Killer Smartphone Apps for On-the-Go Physicians
"The patients don't have to wait," he says. "You don't have to play phone tag."
If the test results are abnormal, Khozin says he will e-mail the patient to provide further instructions regarding care. He may tell the patient to make an appointment in the office, but, most often, he says he can reach out using technology.
When reviewing results with patients in the office, Khozin is able to use his iPhone to graph data and display trends. "Patients find that very interesting," he says. "It's hard to do that with paperwork, but on the iPhone it's magnificent. With just a click of a button you have the patient's entire test history. When they're in the office, you can use that opportunity to educate them about what their numbers mean."
Khozin also prints or e-mails the patient educational materials through his iPhone. He says he would rather provide his patients with trusted content than have them scour the Web for it on their own.
"If there isn't enough time during an office visit to go through everything, it's very important for the physician to give the patient something to take home," he says. "There's tons of information online—too much information. I think the job of the physician is to use technology to direct patients to the right sources."
Making the call
Given all the tasks that smartphones can perform, it can be easy for users to forget that they can actually make phone calls with them, too. Eads can read basic e-mails from her patients on her smartphone, but she says she prefers to hear a patient's voice, because the tone of their voice provides her with information that can't be conveyed in word's, such as a patient's frustration level.
Eads has programmed all of her patients (she has a small, but growing technology-based, solo practice) into her smartphone as contacts. When they call her, she is able to identify them and has their pharmacy information if she needs to call in a prescription.
"I know exactly who it is and I'm ready to work with them when they call," she says.
Eads doesn't think all doctors actually use their smartphones for their medical practice. She says many of them just use them because "they're fun." She chose her smartphone because she wanted to eliminate the number of gadgets that she was carrying around, specifically her mobile phone and her PDA. Having the smartphone helps her consolidate the tasks she needs to complete into one gadget.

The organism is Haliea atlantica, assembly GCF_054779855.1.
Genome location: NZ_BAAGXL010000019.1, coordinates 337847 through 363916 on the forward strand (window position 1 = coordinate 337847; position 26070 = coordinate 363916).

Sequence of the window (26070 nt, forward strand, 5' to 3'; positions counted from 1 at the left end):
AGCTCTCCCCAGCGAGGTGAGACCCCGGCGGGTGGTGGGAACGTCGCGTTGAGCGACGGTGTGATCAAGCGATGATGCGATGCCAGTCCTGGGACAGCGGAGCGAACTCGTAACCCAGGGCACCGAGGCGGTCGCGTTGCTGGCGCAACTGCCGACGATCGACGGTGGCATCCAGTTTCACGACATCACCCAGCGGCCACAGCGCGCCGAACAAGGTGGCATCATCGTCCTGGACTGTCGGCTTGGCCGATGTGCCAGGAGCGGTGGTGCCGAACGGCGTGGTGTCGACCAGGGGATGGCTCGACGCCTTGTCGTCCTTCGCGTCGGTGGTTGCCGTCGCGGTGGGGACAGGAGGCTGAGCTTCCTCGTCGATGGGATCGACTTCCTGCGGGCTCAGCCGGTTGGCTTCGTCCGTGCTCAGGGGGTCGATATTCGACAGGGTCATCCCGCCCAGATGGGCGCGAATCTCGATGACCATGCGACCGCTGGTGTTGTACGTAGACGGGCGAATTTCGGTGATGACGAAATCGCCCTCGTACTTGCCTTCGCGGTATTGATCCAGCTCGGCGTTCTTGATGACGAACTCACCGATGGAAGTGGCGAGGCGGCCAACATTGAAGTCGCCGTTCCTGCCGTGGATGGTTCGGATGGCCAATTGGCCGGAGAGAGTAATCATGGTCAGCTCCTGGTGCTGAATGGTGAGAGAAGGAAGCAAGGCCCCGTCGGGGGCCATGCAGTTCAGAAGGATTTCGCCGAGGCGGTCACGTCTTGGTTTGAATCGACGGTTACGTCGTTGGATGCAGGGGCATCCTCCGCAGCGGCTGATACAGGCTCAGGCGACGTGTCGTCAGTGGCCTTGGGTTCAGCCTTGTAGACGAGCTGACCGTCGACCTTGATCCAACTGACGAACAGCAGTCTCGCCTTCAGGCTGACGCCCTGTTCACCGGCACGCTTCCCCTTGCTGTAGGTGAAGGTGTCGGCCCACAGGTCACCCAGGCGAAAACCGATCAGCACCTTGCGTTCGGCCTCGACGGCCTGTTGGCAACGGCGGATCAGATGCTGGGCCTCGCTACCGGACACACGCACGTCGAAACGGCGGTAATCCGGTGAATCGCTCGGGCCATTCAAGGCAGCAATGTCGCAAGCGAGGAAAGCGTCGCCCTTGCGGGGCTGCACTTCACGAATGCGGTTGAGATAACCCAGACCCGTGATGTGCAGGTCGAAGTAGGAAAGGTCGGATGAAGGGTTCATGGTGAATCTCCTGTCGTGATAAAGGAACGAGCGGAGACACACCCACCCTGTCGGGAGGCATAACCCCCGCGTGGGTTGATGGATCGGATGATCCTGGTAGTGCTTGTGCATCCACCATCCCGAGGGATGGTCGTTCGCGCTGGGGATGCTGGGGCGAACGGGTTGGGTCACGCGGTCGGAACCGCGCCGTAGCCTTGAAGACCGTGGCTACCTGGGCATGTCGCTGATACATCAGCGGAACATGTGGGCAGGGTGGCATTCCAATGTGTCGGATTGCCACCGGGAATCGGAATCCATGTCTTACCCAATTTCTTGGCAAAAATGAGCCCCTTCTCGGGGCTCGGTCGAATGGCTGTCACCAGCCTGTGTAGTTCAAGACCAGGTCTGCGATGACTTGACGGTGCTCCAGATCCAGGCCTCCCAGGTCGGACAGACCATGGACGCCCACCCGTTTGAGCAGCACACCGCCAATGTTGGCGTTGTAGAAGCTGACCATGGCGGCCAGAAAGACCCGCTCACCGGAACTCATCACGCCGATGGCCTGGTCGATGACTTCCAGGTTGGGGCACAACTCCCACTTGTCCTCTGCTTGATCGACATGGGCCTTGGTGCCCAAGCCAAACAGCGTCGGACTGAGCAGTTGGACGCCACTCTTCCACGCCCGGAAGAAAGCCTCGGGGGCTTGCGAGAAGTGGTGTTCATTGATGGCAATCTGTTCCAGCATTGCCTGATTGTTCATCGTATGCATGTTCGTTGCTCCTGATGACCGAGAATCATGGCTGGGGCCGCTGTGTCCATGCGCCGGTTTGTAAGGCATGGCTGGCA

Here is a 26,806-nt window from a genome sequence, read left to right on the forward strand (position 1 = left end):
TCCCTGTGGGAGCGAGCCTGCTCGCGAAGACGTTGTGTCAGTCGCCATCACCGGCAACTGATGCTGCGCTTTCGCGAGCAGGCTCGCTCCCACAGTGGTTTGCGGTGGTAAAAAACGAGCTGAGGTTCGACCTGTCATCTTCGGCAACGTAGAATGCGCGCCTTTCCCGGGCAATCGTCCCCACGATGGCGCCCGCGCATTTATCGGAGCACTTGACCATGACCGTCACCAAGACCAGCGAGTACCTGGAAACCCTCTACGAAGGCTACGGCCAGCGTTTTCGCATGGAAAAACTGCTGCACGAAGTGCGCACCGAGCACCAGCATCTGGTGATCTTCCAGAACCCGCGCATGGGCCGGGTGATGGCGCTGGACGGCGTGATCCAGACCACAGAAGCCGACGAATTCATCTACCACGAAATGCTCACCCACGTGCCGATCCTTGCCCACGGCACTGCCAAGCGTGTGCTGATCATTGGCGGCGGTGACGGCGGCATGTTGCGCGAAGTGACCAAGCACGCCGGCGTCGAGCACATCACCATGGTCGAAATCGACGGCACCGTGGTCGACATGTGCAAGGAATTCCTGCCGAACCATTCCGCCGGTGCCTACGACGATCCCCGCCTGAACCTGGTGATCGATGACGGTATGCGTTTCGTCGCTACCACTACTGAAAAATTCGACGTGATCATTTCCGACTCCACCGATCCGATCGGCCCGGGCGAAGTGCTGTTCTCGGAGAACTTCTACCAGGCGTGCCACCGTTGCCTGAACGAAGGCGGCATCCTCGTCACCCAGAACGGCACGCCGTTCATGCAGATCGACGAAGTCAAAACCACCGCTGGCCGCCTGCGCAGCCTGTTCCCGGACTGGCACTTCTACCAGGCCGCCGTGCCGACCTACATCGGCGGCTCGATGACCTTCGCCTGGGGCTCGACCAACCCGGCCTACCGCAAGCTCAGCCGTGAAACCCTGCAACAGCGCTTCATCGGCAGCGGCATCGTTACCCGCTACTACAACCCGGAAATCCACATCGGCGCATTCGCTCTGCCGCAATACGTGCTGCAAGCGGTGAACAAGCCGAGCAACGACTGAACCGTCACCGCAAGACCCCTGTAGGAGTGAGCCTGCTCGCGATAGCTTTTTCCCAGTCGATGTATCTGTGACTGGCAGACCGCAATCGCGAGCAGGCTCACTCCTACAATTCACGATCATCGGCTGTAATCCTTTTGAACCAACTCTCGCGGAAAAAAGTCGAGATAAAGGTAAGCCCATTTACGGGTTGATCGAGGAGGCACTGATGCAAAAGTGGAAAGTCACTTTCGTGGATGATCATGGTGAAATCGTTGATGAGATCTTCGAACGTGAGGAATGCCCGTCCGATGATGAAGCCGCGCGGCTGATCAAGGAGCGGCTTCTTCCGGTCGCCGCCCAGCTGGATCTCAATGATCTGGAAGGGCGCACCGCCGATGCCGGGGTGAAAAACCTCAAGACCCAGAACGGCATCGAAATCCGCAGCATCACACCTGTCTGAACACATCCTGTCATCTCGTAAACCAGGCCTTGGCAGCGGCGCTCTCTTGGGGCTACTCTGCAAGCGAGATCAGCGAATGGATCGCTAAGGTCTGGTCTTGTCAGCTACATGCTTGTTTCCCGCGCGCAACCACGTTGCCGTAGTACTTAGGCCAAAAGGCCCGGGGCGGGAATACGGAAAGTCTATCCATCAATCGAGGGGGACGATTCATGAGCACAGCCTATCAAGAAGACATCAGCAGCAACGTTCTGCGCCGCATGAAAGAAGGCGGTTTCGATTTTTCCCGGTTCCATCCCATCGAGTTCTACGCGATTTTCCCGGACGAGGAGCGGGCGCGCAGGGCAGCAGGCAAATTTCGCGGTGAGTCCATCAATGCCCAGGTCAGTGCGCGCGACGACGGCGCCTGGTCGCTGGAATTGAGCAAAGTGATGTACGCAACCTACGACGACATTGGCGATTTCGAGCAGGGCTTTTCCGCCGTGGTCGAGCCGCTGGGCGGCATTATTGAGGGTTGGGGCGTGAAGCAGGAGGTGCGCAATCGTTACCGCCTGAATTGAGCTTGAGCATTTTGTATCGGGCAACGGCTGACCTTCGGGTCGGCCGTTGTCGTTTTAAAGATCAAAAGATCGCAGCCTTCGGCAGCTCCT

Doctors will probably begin to adopt smartphones well before they adopt EMRs, Eads predicts. She says that it might even be the entry point into the technology arena for some physicians.
"I think they will be used more and more, especially by younger generation docs," she says. "I think even older physicians are going to start using it as they see their kids and grandkids playing with them and are exposed to the medical applications that are available."
According the Snyder, the average age of an Epocrates user is approximately 45 years old. "It isn't just the younger clinician anymore who is using the smartphone."
In order for physicians to adopt new tools and technologies, Khozin says that they need incentives. They are currently overwhelmed completing the paperwork and performing administrative tasks required to satisfy the needs of third parties and insurance companies.
"Insurance companies don't pay for email and video chat," he says. "We have to change our payment mechanism, be more responsive to delivery methods that are more efficient, and reward physicians for using those methods. If a doctor wants to video chat with patients, the insurance company should pay for that."
Bright future for tiny gadgets
Khozin believes that smartphones show a lot of promise given that healthcare delivery is becoming increasingly mobile. While office visits will never go away, they may not always be necessary. He says that if doctors reduce the number of unnecessary office visits and give patients the flexibility to communicate with their healthcare provider on the phone and computer, then everyone wins.
"There's a tremendous amount of potential," he says. "This is going to evolve and become more integrated into the process of delivering care."
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